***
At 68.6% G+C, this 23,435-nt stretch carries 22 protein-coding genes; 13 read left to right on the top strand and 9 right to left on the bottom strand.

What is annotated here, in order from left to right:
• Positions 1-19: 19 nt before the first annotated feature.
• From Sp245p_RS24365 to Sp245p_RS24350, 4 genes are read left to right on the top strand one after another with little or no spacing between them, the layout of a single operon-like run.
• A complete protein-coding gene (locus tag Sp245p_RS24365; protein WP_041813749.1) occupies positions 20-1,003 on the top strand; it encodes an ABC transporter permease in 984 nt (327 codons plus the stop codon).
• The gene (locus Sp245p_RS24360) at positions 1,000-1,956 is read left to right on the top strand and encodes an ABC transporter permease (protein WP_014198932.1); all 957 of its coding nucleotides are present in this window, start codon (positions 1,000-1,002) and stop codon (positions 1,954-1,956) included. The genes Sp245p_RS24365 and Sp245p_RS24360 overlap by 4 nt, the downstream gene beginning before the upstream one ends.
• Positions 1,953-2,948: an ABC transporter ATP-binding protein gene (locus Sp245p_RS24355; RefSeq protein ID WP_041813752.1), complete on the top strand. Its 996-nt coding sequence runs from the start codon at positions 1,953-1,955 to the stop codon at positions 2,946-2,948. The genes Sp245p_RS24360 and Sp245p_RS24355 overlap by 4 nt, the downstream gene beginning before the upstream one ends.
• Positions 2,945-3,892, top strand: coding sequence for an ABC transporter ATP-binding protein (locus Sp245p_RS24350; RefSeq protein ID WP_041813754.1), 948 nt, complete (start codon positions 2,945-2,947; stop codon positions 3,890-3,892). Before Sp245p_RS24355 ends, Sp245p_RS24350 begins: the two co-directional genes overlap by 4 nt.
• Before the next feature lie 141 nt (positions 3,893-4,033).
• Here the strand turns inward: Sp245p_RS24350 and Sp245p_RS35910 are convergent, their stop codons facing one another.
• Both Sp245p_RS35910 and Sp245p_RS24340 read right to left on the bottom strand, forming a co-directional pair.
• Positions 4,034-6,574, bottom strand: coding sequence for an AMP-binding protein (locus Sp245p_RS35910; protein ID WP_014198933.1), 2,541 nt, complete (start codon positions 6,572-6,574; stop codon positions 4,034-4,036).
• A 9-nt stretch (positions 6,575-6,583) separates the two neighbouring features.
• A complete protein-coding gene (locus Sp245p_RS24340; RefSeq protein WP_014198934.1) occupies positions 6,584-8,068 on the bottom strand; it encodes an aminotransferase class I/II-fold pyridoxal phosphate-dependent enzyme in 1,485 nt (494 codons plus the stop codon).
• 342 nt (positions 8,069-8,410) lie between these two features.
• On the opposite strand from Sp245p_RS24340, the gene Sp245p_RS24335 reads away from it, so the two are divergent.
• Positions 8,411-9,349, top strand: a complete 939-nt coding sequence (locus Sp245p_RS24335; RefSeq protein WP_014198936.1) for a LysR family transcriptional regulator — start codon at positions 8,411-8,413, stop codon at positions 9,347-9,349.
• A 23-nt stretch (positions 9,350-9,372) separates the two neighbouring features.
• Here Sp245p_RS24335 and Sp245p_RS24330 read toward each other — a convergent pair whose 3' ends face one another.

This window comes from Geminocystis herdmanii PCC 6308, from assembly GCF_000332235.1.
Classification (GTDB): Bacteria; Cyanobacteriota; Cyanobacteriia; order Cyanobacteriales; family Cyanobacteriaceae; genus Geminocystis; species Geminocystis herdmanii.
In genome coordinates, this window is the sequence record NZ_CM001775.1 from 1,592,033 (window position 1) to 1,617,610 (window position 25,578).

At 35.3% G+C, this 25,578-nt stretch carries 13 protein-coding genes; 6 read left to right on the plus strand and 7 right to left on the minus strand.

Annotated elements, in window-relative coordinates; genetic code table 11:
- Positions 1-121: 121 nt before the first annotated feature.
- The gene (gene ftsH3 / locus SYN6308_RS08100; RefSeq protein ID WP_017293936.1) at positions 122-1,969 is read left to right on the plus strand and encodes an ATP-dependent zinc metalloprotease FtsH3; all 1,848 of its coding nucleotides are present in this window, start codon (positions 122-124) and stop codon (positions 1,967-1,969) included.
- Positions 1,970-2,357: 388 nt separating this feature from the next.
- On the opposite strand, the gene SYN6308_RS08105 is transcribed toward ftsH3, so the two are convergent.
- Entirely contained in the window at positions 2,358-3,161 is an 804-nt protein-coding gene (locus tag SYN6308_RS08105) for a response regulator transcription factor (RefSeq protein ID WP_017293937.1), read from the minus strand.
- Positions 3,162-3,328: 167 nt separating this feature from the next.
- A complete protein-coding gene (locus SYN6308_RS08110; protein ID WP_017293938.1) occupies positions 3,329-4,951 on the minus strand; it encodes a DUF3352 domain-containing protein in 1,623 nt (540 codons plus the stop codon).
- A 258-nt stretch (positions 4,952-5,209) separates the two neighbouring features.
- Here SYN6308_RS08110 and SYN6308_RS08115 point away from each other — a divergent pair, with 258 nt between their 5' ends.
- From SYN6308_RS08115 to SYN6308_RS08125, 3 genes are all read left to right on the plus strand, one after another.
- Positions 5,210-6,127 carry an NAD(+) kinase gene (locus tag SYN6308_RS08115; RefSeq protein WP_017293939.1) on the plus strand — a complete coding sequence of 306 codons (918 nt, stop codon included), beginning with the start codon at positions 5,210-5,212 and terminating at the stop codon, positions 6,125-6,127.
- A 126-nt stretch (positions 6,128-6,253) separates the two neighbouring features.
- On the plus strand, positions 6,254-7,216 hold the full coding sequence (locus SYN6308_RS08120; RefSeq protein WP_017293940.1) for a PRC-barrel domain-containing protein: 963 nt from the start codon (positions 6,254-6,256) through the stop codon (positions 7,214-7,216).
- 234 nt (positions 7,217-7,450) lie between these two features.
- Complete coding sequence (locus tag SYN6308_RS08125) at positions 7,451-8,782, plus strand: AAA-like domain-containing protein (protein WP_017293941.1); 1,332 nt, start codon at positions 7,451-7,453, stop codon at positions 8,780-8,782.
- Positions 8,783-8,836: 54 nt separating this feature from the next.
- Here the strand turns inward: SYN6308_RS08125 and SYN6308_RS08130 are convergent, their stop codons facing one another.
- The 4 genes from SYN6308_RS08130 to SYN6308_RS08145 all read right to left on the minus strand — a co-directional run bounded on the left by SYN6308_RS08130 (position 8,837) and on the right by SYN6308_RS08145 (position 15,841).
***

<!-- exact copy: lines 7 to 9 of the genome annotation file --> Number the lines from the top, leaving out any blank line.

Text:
• Positions 1,953-2,948: an ABC transporter ATP-binding protein gene (locus Sp245p_RS24355; RefSeq protein ID WP_041813752.1), complete on the top strand. Its 996-nt coding sequence runs from the start codon at positions 1,953-1,955 to the stop codon at positions 2,946-2,948. The genes Sp245p_RS24360 and Sp245p_RS24355 overlap by 4 nt, the downstream gene beginning before the upstream one ends.
• Positions 2,945-3,892, top strand: coding sequence for an ABC transporter ATP-binding protein (locus Sp245p_RS24350; RefSeq protein ID WP_041813754.1), 948 nt, complete (start codon positions 2,945-2,947; stop codon positions 3,890-3,892). Before Sp245p_RS24355 ends, Sp245p_RS24350 begins: the two co-directional genes overlap by 4 nt.
• Before the next feature lie 141 nt (positions 3,893-4,033).